Ever notice how your body recovers more quickly when you play on a grass field instead of artificial turf?
That’s because turf blows. It’s hard on the knees and lower back. You can’t plant, cut, and turn with the same organic motions you would get from digging your cleats into the soft and forgiving ground.
NFL players are more qualified than anyone to speak on the topic, and today the Players Association put out a statement asking for all 32 NFL teams to forever banish their turf fields and commit to grass instead.
“Union president JC Tretter said in a statement on Wednesday that artificial turf is significantly harder on the body than grass.
He cited the NFL’s injury data from 2012-18 that the contact injury rate for lower extremities was higher during practices and games held on turf. And that NFL players experienced a much higher rate of noncontact lower extremity injuries on turf compared to natural surfaces.
He also said that cold-weather teams such as the Packers, Steelers and Browns have natural grass fields. And indoor stadiums in Arizona and Las Vegas have figured out how to have a natural grass playing surface.”
Lincoln Financial Field features a hybrid grass/fiber system known as “Grass Master,” so I’m honestly not sure if the Birds would have to switch to grass-only if the NFL decided to go this route. It’s basically just a grass field with fiber-reinforced stitching. They would, however, benefit from the Giants and Cowboys converting their synthetic turf fields to natural surfaces. The Washington Football Field uses Bermuda grass.
The other NFL teams currently using some sort of turf are the Bills, Seahawks, Lions, Patriots, Colts, Falcons, Saints, Texans, Bengals, Rams, Chargers, and Vikings.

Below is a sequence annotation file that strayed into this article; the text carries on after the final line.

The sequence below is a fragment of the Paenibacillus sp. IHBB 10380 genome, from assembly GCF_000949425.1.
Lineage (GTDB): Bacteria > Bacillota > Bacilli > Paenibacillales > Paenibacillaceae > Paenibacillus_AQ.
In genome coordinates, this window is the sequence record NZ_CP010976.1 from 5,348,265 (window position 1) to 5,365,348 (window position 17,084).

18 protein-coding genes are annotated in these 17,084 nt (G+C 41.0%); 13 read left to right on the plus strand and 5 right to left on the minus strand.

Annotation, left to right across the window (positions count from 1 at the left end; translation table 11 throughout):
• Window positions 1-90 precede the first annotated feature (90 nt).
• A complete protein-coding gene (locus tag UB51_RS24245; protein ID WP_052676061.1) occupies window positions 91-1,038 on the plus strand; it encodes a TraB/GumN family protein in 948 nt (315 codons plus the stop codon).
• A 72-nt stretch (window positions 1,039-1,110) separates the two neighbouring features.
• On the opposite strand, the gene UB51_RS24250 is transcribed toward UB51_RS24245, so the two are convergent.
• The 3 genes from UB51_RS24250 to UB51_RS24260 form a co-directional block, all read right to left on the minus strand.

This part of Tretter’s statement is particularly relevant and interesting:
“Professional football players put extremely high levels of force and rotation onto the playing surface. Grass will eventually give, which often releases the cleat prior to reaching an injurious load. On synthetic surfaces, there is less give, meaning our feet, ankles and knees absorb the force, which makes injury more likely to follow.
The data supports the anecdotes you’ll hear from me and other players: artificial turf is significantly harder on the body than grass. Based on NFL injury data collected from 2012 to 2018, not only was the contact injury rate for lower extremities higher during practices and games held on artificial turf, NFL players consistently experienced a much higher rate of non-contact lower extremity injuries on turf compared to natural surfaces. Specifically, players have a 28% higher rate of non-contact lower extremity injuries when playing on artificial turf. Of those non-contact injuries, players have a 32% higher rate of non-contact knee injuries on turf and a staggering 69% higher rate of non-contact foot/ankle injuries on turf compared to grass.”
It’s a big deal. Just think about how ridiculous the Eagles’ injury situation has been in the last half-decade and how much we might improve it by giving them a better surface to play on. And it’s not like they can’t afford it, these professional teams. It’s one thing for the Perkiomen Valley Vikings to install a low-maintenance and flexible-usage turf field, but this is the NFL we’re talking about here, not the Pac 10 up in Montco.
For some context, the only other football team with the Grass Master system is the Green Bay Packers. Most of the organizations using it are foreign soccer and rugby teams, a lot of them up in England and Scotland, where it rains frequently. If they can keep their grass fields in respectable shape, we can figure it out also.
This is the best video I could find explaining the fiber stitching: